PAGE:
Britain has long stood out in Europe for its extensive but low quality part-time labour market dominated by women workers, who are concentrated in lower-level jobs demanding few skills and low levels of education, offering lower wage rates and restricted advancement opportunities. This article explores trends in part-time job quality for women up to and beyond the recession of 2008/9, and asks whether post-recessionary job quality remains differentiated by occupational class. A pre-recessionary narrowing of the part-time/full-time gap in job quality appears to have been maintained for the women in higher level part-time jobs, while part- and full-timers in lower-level jobs suffered the worst effects of the recession, signalling deepening occupational class inequalities among working women.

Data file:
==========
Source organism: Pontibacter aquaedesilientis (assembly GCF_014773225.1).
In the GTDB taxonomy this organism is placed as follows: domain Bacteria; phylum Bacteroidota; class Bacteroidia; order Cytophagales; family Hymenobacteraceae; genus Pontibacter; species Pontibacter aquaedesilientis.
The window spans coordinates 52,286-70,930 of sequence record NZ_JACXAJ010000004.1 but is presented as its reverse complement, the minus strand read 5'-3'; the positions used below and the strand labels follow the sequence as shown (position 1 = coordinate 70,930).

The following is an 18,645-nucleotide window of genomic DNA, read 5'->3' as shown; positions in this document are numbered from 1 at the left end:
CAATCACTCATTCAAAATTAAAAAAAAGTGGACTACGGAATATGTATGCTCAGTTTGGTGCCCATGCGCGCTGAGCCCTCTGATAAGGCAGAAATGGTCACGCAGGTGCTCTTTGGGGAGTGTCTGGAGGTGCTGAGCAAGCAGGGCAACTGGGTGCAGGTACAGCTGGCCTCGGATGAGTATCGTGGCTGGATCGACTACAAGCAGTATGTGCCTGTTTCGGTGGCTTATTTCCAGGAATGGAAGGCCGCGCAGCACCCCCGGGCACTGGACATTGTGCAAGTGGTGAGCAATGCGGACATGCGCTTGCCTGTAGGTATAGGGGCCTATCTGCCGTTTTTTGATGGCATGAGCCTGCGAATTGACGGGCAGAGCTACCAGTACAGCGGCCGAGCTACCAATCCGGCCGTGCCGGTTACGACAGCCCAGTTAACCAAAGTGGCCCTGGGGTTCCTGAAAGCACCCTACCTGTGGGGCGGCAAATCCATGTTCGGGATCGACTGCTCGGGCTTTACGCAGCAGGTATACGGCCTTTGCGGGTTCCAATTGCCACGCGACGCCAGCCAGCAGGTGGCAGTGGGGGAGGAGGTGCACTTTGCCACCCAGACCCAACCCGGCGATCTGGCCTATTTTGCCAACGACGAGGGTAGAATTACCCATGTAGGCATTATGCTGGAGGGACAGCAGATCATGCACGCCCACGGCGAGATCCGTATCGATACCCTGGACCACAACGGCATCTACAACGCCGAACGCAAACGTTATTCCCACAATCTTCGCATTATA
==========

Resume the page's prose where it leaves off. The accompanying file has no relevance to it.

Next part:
Warren, T., & Lyonette, C. (2018). Good, bad and very bad part-time jobs for women? Re-examining the importance of occupational class for job quality since the ‘great recession’ in Britain. Work, Employment and Society, 32(4), (747-767). doi:10.1177/0950017018762289. ISSN 0950-0170